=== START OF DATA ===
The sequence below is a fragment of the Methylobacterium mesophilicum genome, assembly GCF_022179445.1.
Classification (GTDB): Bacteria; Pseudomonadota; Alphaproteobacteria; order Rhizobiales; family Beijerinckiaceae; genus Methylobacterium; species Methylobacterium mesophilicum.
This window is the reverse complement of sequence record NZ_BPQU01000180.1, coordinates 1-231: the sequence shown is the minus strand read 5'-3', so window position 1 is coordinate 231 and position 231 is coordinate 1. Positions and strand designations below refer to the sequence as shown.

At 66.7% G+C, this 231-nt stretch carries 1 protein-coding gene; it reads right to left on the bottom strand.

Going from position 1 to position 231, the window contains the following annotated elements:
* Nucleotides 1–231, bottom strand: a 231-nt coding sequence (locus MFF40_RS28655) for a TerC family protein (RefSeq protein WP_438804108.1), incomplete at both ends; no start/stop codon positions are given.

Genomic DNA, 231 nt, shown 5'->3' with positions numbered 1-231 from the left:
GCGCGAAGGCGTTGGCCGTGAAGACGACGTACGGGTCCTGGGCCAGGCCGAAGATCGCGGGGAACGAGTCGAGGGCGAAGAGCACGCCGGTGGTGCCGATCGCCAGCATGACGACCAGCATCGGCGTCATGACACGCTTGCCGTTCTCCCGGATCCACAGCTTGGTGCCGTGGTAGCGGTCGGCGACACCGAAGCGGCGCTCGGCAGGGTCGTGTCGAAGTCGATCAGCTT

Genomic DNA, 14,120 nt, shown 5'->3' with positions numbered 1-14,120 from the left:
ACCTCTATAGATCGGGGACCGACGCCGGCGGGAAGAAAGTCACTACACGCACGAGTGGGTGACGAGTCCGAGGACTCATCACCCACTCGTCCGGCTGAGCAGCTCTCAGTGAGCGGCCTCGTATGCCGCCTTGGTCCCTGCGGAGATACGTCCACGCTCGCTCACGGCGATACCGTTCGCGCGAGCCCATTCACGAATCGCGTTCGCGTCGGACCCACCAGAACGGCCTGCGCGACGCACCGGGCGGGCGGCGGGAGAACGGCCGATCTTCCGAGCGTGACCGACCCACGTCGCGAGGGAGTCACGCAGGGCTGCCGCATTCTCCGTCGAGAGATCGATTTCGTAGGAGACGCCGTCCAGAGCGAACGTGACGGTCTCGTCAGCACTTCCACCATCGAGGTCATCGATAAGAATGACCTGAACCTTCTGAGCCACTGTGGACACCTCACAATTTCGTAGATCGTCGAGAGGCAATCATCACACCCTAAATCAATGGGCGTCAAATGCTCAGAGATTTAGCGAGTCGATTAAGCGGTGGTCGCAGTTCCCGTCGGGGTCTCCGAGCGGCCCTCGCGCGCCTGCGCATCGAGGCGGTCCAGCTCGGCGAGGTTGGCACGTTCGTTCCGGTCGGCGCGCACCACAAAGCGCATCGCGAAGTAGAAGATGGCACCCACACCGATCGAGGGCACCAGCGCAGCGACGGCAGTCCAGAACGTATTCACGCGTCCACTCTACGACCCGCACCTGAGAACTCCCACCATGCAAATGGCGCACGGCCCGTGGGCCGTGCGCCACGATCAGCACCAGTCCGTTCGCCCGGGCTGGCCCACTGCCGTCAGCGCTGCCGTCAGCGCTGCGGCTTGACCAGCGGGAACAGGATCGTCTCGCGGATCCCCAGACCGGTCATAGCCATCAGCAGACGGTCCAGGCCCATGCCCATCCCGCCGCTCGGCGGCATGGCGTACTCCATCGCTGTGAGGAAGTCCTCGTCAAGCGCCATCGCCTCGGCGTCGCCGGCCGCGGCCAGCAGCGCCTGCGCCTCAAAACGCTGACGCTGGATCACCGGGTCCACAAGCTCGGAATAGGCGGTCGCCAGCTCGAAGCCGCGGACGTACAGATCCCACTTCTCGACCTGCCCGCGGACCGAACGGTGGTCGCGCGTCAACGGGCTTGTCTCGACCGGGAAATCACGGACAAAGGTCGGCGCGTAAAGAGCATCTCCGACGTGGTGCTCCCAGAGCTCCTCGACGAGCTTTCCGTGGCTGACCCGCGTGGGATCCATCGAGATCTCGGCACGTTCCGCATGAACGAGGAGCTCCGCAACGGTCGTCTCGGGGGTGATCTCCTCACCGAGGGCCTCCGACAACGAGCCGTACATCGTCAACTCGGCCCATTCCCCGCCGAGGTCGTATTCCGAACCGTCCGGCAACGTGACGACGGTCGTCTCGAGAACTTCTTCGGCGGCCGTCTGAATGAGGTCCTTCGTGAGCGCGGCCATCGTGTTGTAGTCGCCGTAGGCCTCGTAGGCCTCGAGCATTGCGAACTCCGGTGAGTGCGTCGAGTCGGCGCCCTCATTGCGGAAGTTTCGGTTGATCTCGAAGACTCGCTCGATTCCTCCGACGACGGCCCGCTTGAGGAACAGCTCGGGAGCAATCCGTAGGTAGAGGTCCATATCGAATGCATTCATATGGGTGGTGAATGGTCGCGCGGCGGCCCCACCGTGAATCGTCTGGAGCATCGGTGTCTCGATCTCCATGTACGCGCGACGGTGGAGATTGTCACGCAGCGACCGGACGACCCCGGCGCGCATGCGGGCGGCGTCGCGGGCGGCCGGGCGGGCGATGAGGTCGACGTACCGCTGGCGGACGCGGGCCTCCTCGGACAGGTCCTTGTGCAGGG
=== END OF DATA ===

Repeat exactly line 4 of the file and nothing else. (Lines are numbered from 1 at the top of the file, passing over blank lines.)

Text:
At 66.7% G+C, this 231-nt stretch carries 1 protein-coding gene; it reads right to left on the bottom strand.